Rob May of YMCA Awards explains how digital-enhanced learning is enabling greater access to courses and why distance learning might offer opportunities for the leisure industry.
Learning at our finger tips
We are in an age of digitalisation with virtually every industry having been shaped, in one way or another, by innovation and technology over the past few years. Even our government is calling itself ‘digital by default’.
As we move into an ever more digitalised world, it is hardly a surprise to see technology having an impact within the spheres of education and training. Increasing numbers of courses are now available and accessible online via e-learning technologies, changing the way training is delivered.
By reaching a generation of determined but time-restricted learners, digital learning and its associated technologies are changing education and training as we know it. But it seems not everyone is as receptive to the idea of digitalising education and training, particularly in the leisure industry. It seems certain factions within the sector have been somewhat slower on the uptake when it comes to the training sector’s digital revolution. So what is stopping some within the industry from embracing e-learning and other digital methods of training delivery?
The leisure industry’s raison d'être is in the physical – being physically active and physically fit – so questions have been raised over whether physical activity can be truly conveyed when training is delivered solely online. This in turn has led to fears as to whether technology will one day replace the jobs of human tutors, as well as doubts over whether online platforms can truly uphold the quality of delivery.
In the first instance it is important to make it clear that tutor contact is still a central component of any digital course. It remains a focal point of training; only the method by which the contact is delivered has changed. Learners still have contact with their tutors but it might be on the phone, via email, an online classroom or video technology rather than face-to-face communication. As the education and training sector shifts towards wider digitalisation, it is important that tutors, lecturers and teachers are quick to broaden their skillset so that they are equipped to help support their learners in innovative ways.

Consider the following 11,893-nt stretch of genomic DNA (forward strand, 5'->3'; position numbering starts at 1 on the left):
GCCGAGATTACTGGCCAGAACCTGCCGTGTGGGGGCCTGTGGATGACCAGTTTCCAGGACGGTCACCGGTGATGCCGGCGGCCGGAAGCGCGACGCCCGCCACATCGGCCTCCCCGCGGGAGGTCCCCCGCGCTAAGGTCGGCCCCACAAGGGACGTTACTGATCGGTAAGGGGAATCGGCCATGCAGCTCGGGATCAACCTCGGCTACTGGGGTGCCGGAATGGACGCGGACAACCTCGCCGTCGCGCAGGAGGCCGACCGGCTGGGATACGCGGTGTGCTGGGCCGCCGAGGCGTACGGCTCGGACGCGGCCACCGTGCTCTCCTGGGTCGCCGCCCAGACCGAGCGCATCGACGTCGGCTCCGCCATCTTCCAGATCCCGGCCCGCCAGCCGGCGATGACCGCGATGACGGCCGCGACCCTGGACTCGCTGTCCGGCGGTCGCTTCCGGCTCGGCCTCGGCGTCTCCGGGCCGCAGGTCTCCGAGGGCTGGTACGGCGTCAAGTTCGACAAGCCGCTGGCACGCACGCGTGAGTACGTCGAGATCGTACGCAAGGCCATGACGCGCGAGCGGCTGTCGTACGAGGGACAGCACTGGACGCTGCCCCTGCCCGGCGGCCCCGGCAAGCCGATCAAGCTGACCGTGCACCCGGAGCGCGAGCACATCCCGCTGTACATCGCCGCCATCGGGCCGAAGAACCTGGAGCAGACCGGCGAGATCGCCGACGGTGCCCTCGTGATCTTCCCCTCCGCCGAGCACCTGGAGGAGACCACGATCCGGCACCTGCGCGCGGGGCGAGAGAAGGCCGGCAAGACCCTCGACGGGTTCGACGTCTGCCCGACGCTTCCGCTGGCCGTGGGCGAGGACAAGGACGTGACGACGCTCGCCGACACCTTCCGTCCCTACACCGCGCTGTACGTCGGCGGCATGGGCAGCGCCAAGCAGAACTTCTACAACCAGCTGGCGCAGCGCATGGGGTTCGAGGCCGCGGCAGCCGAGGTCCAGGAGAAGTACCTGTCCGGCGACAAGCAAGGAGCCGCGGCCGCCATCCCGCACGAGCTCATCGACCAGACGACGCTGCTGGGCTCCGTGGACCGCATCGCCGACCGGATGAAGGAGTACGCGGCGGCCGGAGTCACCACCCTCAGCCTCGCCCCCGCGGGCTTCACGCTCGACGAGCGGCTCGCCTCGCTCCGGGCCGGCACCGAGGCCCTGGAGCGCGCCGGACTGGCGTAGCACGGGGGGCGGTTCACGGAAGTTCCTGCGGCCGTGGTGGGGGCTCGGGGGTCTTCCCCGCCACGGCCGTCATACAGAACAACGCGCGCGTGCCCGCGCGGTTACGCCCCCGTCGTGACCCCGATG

When it comes to addressing fears around a subversion of the quality of training, we must realise that few reputable training providers will be willing to compromise their reputation just to cut a few corners and save a few pounds. In a similar vein, staff within awarding organisations are being trained on the processes and measures introduced to ensure effective quality-assurance of those training providers offering learners digitally-enhanced training courses.
Some within the leisure industry have found it difficult to see how we can guarantee high-quality training and proper measurement of the quality of assessment. Thankfully there have been innovators racing ahead and introducing technologies and platforms to tackle these questions head-on and ensure that online training can deliver physical outcomes to a high standard.